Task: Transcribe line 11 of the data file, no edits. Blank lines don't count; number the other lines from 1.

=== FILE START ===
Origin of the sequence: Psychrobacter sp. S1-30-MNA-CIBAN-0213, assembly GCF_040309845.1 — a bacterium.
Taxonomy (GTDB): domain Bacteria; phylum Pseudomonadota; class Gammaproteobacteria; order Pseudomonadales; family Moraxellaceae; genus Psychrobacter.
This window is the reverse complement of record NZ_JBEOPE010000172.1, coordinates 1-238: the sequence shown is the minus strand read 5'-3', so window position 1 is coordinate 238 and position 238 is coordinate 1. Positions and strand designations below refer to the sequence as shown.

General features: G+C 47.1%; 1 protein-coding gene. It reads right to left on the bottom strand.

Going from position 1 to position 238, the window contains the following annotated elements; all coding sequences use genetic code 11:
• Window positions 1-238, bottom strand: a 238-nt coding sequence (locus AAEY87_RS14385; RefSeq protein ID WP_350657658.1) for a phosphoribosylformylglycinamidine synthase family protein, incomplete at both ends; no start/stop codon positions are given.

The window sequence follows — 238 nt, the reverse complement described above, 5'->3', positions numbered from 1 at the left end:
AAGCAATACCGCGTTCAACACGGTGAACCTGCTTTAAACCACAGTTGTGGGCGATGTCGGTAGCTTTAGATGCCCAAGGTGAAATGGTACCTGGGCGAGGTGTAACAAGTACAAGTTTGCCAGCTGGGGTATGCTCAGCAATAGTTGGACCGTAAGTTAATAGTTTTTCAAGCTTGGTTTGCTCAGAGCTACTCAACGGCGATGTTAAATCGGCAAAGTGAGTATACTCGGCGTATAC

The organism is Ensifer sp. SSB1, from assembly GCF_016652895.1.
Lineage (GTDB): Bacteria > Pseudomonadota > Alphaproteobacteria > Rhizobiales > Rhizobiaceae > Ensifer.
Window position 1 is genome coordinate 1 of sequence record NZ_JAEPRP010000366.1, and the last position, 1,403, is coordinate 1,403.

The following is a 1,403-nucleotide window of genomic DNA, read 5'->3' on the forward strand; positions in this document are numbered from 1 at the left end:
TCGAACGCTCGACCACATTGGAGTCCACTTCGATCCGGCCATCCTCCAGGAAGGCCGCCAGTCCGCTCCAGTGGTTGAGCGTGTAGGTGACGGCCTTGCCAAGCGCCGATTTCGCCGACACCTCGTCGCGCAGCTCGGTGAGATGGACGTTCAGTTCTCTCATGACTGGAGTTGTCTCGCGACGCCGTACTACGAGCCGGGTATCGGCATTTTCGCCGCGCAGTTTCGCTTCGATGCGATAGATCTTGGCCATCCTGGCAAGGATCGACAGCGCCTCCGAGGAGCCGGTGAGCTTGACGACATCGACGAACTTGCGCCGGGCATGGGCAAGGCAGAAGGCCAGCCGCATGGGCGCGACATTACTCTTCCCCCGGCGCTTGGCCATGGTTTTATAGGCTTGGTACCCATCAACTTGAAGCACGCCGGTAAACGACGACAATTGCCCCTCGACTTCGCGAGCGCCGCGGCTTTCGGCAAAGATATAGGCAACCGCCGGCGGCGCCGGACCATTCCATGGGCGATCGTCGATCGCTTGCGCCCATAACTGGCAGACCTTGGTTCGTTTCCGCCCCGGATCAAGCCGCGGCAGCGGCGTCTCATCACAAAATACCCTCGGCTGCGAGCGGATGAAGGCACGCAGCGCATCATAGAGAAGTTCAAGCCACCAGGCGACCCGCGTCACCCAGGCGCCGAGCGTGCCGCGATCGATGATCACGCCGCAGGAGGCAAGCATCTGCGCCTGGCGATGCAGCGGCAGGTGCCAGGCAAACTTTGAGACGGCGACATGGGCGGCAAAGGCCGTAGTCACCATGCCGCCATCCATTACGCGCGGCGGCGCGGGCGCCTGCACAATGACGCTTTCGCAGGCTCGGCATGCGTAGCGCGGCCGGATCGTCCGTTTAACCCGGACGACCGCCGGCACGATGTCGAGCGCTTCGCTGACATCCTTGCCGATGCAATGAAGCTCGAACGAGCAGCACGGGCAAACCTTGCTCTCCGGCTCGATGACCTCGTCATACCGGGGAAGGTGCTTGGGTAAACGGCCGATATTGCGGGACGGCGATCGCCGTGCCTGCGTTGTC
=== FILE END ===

Window position 1 is genome coordinate 1 of sequence record NZ_JAEPRP010000366.1, and the last position, 1,403, is coordinate 1,403.